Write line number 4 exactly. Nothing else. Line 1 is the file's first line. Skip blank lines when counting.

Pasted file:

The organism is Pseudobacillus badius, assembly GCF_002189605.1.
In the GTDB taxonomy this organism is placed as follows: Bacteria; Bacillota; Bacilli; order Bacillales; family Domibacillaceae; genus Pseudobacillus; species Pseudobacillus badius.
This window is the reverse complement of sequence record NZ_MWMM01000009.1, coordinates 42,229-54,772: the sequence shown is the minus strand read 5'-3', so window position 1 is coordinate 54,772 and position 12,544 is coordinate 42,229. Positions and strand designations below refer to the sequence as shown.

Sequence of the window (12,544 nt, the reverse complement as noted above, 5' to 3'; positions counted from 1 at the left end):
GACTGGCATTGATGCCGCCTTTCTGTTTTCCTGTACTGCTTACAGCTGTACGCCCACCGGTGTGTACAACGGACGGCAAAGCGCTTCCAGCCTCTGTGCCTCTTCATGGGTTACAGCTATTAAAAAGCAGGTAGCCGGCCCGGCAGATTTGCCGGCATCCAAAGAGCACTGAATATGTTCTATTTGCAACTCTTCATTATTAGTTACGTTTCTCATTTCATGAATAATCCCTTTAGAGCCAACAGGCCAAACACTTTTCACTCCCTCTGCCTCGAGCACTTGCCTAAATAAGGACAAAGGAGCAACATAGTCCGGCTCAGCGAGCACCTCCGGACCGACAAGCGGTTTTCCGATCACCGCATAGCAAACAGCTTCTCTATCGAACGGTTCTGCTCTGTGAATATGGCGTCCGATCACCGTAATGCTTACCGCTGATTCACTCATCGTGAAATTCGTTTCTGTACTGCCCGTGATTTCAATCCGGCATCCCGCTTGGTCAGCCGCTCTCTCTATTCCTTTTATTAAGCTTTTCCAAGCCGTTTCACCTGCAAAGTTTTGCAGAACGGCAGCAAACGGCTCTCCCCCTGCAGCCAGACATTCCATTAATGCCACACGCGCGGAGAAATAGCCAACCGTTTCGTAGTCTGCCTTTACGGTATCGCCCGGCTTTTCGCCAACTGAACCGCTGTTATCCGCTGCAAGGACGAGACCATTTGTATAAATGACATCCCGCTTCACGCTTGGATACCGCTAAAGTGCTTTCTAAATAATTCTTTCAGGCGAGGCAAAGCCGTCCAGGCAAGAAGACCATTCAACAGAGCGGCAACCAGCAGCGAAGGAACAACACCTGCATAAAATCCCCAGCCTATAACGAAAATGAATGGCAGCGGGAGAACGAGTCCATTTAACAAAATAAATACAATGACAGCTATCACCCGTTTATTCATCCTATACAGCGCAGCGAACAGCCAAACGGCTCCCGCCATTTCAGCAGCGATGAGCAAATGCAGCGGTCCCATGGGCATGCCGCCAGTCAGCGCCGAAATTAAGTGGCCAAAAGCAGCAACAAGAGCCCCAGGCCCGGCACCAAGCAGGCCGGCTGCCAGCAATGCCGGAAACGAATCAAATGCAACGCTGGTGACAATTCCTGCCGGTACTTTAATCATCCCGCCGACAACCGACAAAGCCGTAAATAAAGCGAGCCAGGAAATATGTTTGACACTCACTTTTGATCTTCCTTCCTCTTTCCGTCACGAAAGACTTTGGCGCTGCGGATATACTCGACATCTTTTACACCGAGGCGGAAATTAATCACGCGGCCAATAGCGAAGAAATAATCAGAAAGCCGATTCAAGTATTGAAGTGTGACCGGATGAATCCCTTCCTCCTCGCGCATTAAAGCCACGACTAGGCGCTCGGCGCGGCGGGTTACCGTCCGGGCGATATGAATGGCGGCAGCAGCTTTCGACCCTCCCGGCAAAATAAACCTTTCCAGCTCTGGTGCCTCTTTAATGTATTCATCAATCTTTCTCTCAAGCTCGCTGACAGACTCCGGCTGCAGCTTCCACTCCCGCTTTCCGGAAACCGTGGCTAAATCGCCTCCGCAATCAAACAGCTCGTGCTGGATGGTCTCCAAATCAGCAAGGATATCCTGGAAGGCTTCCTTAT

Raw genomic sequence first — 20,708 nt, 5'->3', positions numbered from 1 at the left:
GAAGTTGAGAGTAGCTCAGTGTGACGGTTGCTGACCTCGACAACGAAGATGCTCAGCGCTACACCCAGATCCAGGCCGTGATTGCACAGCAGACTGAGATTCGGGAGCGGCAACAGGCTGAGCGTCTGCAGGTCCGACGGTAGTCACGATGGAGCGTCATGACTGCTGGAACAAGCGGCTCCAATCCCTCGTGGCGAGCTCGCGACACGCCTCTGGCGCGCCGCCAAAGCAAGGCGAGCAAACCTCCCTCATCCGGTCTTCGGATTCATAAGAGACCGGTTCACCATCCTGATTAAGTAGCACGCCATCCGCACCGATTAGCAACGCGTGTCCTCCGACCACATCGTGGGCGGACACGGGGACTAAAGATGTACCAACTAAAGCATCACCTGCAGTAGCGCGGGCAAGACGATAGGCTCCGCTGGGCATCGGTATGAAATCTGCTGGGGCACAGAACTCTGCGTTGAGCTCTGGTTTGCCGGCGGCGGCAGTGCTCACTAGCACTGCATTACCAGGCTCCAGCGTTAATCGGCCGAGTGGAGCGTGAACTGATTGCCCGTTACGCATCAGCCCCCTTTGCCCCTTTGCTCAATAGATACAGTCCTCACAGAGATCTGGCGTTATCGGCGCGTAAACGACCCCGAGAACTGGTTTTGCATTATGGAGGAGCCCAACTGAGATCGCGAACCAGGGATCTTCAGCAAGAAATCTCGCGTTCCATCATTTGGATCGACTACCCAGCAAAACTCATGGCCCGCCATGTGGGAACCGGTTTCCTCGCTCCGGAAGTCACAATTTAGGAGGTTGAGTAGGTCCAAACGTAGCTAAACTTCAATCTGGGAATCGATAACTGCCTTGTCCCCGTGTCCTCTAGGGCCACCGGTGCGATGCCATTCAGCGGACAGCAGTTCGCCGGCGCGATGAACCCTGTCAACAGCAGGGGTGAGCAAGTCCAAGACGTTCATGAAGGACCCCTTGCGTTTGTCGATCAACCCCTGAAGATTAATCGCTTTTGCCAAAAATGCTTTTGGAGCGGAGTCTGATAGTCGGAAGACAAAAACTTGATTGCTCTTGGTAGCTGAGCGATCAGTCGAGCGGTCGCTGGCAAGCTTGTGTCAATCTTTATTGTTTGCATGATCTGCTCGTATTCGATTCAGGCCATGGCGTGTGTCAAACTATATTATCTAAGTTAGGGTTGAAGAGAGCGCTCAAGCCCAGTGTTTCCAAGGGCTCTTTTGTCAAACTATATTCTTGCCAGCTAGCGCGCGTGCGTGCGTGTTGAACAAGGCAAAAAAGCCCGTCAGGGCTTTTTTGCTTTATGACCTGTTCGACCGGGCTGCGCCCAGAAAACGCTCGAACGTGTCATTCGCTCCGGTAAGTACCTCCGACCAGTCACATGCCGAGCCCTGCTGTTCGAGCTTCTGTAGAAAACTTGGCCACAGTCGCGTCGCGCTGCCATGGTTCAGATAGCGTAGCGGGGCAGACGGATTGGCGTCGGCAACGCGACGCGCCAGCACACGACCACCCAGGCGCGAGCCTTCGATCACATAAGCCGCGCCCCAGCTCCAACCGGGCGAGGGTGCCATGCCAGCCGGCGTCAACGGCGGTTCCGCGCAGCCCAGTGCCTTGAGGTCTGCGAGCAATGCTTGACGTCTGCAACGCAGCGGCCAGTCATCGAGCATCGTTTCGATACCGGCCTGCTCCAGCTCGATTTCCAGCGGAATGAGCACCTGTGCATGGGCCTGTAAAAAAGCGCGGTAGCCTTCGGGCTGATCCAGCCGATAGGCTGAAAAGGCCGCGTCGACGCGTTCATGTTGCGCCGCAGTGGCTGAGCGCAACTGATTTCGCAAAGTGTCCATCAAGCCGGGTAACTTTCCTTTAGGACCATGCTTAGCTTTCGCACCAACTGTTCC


Sequence of the window (12,544 nt, the reverse complement as noted above, 5' to 3'; positions counted from 1 at the left end):